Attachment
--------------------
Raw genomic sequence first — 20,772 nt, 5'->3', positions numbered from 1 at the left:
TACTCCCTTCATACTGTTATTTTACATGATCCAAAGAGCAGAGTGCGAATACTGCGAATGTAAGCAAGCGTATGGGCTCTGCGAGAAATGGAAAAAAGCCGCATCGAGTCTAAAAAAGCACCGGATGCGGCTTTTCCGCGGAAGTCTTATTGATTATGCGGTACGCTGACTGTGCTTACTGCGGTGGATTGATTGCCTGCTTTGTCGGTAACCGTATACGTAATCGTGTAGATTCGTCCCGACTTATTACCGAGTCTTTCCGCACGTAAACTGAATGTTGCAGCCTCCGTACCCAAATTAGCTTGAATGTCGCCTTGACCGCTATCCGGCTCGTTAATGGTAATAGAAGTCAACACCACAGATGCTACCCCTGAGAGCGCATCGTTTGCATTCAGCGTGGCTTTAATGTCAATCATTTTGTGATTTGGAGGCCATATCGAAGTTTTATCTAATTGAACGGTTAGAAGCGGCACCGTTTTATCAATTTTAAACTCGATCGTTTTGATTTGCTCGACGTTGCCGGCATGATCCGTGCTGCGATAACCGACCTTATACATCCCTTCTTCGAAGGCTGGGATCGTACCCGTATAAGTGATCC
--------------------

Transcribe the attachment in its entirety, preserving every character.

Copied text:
Raw genomic sequence first — 20,772 nt, 5'->3', positions numbered from 1 at the left:
TACTCCCTTCATACTGTTATTTTACATGATCCAAAGAGCAGAGTGCGAATACTGCGAATGTAAGCAAGCGTATGGGCTCTGCGAGAAATGGAAAAAAGCCGCATCGAGTCTAAAAAAGCACCGGATGCGGCTTTTCCGCGGAAGTCTTATTGATTATGCGGTACGCTGACTGTGCTTACTGCGGTGGATTGATTGCCTGCTTTGTCGGTAACCGTATACGTAATCGTGTAGATTCGTCCCGACTTATTACCGAGTCTTTCCGCACGTAAACTGAATGTTGCAGCCTCCGTACCCAAATTAGCTTGAATGTCGCCTTGACCGCTATCCGGCTCGTTAATGGTAATAGAAGTCAACACCACAGATGCTACCCCTGAGAGCGCATCGTTTGCATTCAGCGTGGCTTTAATGTCAATCATTTTGTGATTTGGAGGCCATATCGAAGTTTTATCTAATTGAACGGTTAGAAGCGGCACCGTTTTATCAATTTTAAACTCGATCGTTTTGATTTGCTCGACGTTGCCGGCATGATCCGTGCTGCGATAACCGACCTTATACATCCCTTCTTCGAAGGCTGGGATCGTACCCGTATAAGTGATCC